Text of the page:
Kickstarter Hack Kickstarts Crowdfunding Security Conversation

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Kickstarter Hack Kickstarts Crowdfunding Security Conversation

Crowdfunding Advisors, FundRazr Team

Helping our community get to the next level of crowdfunding success

On the evening of February 12, 2014, Kickstarter had its data compromised. “Law enforcement officials contacted Kickstarter and alerted us that hackers had sought and gained unauthorized access to some of our customers’ data,” an announcement on the website concedes. “Upon learning this, we immediately closed the security breach and began strengthening security measures throughout the Kickstarter system.”

It is, to be sure, an alarming bit of news to get about a crowdfunding site, where credit card information plays such a prominent part. But it’s not a bad head’s up for the industry. As crowdfunding gains in prominence, reputation and use, concerns about the potential for privacy abuses and fraud are similarly on the climb. It’s why, as discussions about more closely regulating this emerging force gather speed, crime prevention conversations need to keep up the pace.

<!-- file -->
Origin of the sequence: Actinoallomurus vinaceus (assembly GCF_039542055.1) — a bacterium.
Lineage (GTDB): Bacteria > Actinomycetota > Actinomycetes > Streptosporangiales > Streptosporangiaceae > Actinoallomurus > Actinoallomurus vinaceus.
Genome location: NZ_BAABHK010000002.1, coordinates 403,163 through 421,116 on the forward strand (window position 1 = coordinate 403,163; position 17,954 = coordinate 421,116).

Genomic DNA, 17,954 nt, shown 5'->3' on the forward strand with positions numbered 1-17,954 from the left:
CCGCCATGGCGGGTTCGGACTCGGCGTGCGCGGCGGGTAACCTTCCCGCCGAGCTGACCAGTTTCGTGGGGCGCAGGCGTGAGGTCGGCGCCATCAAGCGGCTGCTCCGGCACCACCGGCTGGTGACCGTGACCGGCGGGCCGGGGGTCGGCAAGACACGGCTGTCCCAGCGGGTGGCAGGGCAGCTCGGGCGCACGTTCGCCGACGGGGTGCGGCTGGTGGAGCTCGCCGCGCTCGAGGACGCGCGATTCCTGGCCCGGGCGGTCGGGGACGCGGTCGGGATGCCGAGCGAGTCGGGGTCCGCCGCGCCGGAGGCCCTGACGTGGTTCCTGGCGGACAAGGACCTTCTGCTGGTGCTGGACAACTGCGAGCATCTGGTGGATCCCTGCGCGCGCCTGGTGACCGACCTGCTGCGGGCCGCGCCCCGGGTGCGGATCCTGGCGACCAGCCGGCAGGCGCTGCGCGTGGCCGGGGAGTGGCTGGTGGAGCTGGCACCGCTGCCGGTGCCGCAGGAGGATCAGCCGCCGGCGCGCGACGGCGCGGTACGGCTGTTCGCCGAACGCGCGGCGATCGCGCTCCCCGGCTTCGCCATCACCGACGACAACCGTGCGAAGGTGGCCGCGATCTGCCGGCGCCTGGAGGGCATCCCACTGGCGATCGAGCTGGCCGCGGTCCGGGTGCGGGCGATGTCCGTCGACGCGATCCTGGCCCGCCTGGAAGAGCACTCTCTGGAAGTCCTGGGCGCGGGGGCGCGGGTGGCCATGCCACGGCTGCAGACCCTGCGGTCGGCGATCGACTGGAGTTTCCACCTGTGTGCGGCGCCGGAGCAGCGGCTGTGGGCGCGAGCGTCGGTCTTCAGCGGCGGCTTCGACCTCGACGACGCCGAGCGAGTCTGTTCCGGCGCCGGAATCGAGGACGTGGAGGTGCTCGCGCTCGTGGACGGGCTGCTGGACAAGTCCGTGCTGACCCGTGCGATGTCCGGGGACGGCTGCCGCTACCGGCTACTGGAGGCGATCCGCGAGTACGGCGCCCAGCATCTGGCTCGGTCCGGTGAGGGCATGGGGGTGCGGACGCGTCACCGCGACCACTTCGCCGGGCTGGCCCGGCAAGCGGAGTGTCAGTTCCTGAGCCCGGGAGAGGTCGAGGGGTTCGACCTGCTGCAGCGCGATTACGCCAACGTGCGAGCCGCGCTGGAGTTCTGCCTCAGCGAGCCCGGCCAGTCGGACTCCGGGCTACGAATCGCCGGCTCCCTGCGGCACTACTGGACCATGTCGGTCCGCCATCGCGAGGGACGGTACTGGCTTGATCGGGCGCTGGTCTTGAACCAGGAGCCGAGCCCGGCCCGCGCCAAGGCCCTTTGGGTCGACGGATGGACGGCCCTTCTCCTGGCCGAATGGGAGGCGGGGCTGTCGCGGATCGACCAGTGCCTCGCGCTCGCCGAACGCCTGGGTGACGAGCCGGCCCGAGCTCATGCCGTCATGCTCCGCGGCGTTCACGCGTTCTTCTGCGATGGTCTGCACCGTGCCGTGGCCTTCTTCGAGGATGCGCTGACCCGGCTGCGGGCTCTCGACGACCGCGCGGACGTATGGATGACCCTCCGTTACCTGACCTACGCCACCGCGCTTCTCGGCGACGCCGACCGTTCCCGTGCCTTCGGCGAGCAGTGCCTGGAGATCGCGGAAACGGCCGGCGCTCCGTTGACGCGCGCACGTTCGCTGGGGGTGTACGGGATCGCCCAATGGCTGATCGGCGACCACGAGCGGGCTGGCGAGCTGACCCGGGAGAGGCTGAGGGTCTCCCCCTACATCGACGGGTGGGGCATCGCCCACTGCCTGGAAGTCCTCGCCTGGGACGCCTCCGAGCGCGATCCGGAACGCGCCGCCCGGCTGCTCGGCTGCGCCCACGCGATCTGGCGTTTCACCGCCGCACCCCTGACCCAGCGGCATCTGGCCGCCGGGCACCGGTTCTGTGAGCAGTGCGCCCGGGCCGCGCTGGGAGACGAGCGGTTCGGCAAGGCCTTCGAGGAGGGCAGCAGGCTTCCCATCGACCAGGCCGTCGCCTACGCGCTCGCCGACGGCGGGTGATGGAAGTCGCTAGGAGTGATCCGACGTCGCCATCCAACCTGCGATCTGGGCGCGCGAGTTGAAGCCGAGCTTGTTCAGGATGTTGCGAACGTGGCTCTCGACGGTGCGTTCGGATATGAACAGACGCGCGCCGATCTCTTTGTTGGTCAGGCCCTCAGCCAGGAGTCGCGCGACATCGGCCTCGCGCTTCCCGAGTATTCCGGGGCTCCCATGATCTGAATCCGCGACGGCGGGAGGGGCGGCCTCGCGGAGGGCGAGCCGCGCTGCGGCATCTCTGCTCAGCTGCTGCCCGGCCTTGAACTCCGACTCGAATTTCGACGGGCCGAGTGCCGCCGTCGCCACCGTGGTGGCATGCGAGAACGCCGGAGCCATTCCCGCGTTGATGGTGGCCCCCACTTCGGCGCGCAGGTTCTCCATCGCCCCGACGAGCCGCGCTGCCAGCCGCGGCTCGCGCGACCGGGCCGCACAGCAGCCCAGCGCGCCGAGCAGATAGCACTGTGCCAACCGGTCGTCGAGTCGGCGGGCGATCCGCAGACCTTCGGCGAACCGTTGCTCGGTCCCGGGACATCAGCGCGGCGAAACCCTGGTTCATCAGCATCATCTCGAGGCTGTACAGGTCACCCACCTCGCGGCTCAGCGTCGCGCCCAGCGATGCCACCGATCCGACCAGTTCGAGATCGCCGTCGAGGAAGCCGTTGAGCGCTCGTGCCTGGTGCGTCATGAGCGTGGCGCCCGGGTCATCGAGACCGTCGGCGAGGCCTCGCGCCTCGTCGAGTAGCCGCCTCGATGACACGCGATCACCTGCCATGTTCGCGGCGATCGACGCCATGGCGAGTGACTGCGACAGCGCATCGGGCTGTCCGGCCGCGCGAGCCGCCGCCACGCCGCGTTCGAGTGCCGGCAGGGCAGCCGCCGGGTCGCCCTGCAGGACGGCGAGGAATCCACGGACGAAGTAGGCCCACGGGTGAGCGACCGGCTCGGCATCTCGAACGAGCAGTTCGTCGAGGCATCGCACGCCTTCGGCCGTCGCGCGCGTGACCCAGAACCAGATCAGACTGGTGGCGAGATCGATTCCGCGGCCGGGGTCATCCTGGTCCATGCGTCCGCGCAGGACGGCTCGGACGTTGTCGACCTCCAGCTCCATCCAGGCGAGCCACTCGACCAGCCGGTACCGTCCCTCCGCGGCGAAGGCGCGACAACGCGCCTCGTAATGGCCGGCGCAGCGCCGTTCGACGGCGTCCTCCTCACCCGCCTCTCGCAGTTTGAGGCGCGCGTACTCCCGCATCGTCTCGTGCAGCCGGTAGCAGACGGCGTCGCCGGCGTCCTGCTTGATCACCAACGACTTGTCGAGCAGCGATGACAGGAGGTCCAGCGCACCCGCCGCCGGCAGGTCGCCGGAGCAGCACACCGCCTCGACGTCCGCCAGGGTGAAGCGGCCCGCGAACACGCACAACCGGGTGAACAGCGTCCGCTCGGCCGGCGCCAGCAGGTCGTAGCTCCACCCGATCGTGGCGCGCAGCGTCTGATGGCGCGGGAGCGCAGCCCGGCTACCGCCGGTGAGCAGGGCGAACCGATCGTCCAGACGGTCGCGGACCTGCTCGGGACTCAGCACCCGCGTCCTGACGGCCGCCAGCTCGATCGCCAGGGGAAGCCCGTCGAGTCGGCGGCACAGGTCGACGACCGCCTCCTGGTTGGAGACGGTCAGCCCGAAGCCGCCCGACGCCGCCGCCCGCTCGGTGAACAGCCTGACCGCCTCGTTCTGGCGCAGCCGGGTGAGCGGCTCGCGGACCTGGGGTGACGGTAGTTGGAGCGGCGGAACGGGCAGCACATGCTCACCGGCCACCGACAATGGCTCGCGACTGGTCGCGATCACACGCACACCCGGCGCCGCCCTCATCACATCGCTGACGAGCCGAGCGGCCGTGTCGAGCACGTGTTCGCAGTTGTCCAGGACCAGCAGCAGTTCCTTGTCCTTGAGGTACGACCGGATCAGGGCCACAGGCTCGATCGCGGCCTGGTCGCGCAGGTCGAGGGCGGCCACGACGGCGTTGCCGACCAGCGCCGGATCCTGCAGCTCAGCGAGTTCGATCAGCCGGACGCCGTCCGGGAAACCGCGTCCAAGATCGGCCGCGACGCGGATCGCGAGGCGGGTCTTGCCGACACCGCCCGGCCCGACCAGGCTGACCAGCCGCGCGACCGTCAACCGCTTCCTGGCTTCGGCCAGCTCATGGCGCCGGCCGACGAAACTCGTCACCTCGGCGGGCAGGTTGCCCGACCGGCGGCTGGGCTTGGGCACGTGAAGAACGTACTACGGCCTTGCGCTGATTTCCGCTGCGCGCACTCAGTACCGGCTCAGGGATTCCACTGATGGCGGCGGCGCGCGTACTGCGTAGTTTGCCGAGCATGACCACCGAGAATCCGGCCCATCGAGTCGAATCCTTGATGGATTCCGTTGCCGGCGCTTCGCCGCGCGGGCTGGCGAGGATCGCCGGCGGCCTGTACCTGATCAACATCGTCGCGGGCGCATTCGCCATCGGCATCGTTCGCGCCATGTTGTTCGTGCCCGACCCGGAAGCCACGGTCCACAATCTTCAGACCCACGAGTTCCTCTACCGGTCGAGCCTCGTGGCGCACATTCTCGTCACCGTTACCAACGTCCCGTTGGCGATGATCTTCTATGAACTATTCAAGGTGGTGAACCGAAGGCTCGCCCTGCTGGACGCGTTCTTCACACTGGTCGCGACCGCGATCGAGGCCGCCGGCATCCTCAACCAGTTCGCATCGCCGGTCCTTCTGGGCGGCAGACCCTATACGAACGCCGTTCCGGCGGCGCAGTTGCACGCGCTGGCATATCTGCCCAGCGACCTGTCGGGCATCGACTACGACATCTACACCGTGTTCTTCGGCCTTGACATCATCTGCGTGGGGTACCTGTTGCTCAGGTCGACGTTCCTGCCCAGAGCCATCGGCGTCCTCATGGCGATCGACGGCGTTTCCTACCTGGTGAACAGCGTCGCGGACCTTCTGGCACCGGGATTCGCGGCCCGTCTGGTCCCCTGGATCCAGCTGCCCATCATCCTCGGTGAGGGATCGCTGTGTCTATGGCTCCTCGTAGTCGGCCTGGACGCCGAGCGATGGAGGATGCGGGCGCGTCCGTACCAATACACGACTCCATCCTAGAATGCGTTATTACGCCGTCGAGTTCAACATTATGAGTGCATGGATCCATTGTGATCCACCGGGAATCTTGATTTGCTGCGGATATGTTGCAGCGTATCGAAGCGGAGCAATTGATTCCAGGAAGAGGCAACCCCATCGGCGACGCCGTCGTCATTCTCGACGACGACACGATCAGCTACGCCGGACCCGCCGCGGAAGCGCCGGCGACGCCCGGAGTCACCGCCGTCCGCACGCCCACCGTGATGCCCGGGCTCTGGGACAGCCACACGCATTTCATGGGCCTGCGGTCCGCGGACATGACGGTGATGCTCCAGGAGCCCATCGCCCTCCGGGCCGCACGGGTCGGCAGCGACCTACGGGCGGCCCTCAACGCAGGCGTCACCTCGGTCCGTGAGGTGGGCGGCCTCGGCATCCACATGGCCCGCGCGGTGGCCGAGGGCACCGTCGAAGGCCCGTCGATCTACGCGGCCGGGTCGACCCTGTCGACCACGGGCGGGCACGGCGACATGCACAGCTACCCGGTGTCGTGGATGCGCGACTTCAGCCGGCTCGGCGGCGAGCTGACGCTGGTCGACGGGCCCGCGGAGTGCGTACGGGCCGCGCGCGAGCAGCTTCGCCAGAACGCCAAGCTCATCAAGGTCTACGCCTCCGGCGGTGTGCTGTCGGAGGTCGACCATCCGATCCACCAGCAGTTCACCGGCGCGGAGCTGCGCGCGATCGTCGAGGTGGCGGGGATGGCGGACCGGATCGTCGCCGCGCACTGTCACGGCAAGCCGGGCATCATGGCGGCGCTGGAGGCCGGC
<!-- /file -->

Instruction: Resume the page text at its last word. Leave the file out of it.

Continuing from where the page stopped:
online-privacyGiven the multitude of platforms that increasingly proliferate the crowdfunding landscape, the idea of users logging into these smaller sites via massive and established social media portals like Facebook, Google+, LinkedIn and Twitter, rather than relying on a unique e-mail or password as a primary method of identification, is emerging as the smarter route. There is security, after all, in those big sites, and the notion that their massive resources would have some influence to bear on the business of protecting your passwords.

By way of subsequent clarification, Kickstarter explained away its security breach thus: “Older passwords were uniquely salted and digested with SHA-1 multiple times. More recent passwords are hashed with bcrypt.”

For non technoheads, such a confusing explanation does little to pacify concerns.

At FundRazr, we encourage people to log in using their social media ID because, our confidence in our security measures notwithstanding (and as counterintuitive as such a mass approach to site entry as this might appear), it’s actually the safest route. This rule applies to other crowdfunding sites and, frankly, most other smaller websites as well.

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